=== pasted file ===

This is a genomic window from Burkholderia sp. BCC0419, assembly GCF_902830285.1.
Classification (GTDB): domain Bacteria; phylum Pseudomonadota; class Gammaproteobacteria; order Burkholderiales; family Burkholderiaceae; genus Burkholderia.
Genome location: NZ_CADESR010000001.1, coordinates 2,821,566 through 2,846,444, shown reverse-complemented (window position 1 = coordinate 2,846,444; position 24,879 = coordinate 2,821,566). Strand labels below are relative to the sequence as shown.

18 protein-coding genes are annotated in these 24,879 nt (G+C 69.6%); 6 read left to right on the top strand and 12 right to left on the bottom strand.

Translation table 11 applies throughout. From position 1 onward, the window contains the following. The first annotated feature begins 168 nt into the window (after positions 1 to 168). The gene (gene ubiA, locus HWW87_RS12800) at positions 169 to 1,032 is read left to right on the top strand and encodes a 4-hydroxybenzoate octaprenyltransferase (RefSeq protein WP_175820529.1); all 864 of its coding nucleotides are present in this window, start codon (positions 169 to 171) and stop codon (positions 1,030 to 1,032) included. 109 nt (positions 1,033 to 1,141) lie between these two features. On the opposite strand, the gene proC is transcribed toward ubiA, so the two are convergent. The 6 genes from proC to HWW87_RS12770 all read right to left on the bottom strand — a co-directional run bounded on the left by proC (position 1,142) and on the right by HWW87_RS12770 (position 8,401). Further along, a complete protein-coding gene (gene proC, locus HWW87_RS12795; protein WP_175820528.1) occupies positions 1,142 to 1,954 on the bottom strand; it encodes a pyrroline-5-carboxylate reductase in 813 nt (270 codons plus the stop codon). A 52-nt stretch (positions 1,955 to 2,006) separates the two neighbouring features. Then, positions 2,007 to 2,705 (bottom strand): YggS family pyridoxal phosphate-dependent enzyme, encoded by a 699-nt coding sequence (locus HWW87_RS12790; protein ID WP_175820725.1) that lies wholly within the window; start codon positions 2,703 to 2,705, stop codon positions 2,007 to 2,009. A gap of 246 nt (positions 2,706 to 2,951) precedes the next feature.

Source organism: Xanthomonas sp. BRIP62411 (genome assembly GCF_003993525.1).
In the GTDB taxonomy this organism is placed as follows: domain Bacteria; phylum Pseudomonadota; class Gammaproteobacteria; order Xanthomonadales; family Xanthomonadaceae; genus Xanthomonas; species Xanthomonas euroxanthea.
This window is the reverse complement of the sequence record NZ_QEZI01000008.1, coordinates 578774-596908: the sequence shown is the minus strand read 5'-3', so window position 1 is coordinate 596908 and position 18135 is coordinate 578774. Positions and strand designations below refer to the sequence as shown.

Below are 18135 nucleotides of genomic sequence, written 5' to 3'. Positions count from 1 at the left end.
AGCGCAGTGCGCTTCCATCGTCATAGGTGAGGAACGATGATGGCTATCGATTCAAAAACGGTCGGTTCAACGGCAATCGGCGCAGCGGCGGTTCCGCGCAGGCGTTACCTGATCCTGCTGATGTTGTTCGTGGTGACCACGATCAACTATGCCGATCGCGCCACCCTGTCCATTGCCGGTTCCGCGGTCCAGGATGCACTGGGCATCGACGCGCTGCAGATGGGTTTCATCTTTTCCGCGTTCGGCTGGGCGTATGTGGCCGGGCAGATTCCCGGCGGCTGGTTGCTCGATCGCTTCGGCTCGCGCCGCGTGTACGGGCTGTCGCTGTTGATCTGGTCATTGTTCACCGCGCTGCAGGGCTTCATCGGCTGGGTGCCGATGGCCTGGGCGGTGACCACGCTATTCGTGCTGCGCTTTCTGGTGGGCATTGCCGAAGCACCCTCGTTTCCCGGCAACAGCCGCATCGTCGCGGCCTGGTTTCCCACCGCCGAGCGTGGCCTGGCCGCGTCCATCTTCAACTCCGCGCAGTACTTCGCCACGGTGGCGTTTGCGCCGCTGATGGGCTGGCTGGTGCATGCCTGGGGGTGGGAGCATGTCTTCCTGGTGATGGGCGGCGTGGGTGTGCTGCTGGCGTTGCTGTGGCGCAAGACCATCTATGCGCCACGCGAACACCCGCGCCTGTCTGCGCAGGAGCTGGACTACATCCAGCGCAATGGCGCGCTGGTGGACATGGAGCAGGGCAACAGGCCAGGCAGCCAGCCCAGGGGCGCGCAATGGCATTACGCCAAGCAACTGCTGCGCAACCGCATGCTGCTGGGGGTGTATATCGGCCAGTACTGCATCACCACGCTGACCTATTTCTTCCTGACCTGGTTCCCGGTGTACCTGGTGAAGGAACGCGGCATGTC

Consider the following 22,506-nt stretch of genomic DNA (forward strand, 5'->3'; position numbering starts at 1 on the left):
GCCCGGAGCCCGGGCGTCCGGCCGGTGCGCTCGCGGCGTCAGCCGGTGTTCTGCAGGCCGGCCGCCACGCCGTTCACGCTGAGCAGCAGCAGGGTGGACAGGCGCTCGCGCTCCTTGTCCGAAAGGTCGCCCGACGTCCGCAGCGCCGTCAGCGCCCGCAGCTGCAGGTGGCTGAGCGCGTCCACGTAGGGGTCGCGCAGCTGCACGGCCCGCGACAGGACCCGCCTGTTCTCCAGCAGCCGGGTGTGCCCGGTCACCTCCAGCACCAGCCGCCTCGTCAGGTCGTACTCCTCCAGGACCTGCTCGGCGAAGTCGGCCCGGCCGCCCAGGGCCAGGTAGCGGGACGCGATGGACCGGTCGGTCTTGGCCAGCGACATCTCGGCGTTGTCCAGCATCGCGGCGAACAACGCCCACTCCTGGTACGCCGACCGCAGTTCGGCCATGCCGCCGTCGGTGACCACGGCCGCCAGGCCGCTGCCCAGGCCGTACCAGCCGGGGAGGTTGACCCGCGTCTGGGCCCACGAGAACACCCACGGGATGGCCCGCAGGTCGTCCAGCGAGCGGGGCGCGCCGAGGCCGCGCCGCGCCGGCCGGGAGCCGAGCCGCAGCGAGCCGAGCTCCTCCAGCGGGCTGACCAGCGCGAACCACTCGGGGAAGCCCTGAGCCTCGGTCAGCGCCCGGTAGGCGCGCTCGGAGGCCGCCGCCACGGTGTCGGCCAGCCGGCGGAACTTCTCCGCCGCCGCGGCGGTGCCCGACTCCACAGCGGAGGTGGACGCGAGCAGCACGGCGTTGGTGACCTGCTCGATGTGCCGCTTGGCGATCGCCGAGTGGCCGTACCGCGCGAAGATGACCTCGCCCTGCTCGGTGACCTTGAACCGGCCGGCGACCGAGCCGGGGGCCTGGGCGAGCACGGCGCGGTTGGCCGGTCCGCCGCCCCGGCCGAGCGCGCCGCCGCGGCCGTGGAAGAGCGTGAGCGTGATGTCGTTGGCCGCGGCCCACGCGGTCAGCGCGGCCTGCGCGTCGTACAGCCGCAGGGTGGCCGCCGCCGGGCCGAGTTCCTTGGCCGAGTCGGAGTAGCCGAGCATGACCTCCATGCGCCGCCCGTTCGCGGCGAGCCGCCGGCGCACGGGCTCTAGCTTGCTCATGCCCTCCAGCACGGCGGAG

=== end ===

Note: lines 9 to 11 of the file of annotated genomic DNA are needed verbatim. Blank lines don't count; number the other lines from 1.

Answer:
Below are 18135 nucleotides of genomic sequence, written 5' to 3'. Positions count from 1 at the left end.
AGCGCAGTGCGCTTCCATCGTCATAGGTGAGGAACGATGATGGCTATCGATTCAAAAACGGTCGGTTCAACGGCAATCGGCGCAGCGGCGGTTCCGCGCAGGCGTTACCTGATCCTGCTGATGTTGTTCGTGGTGACCACGATCAACTATGCCGATCGCGCCACCCTGTCCATTGCCGGTTCCGCGGTCCAGGATGCACTGGGCATCGACGCGCTGCAGATGGGTTTCATCTTTTCCGCGTTCGGCTGGGCGTATGTGGCCGGGCAGATTCCCGGCGGCTGGTTGCTCGATCGCTTCGGCTCGCGCCGCGTGTACGGGCTGTCGCTGTTGATCTGGTCATTGTTCACCGCGCTGCAGGGCTTCATCGGCTGGGTGCCGATGGCCTGGGCGGTGACCACGCTATTCGTGCTGCGCTTTCTGGTGGGCATTGCCGAAGCACCCTCGTTTCCCGGCAACAGCCGCATCGTCGCGGCCTGGTTTCCCACCGCCGAGCGTGGCCTGGCCGCGTCCATCTTCAACTCCGCGCAGTACTTCGCCACGGTGGCGTTTGCGCCGCTGATGGGCTGGCTGGTGCATGCCTGGGGGTGGGAGCATGTCTTCCTGGTGATGGGCGGCGTGGGTGTGCTGCTGGCGTTGCTGTGGCGCAAGACCATCTATGCGCCACGCGAACACCCGCGCCTGTCTGCGCAGGAGCTGGACTACATCCAGCGCAATGGCGCGCTGGTGGACATGGAGCAGGGCAACAGGCCAGGCAGCCAGCCCAGGGGCGCGCAATGGCATTACGCCAAGCAACTGCTGCGCAACCGCATGCTGCTGGGGGTGTATATCGGCCAGTACTGCATCACCACGCTGACCTATTTCTTCCTGACCTGGTTCCCGGTGTACCTGGTGAAGGAACGCGGCATGTC

Consider the following 22,506-nt stretch of genomic DNA (forward strand, 5'->3'; position numbering starts at 1 on the left):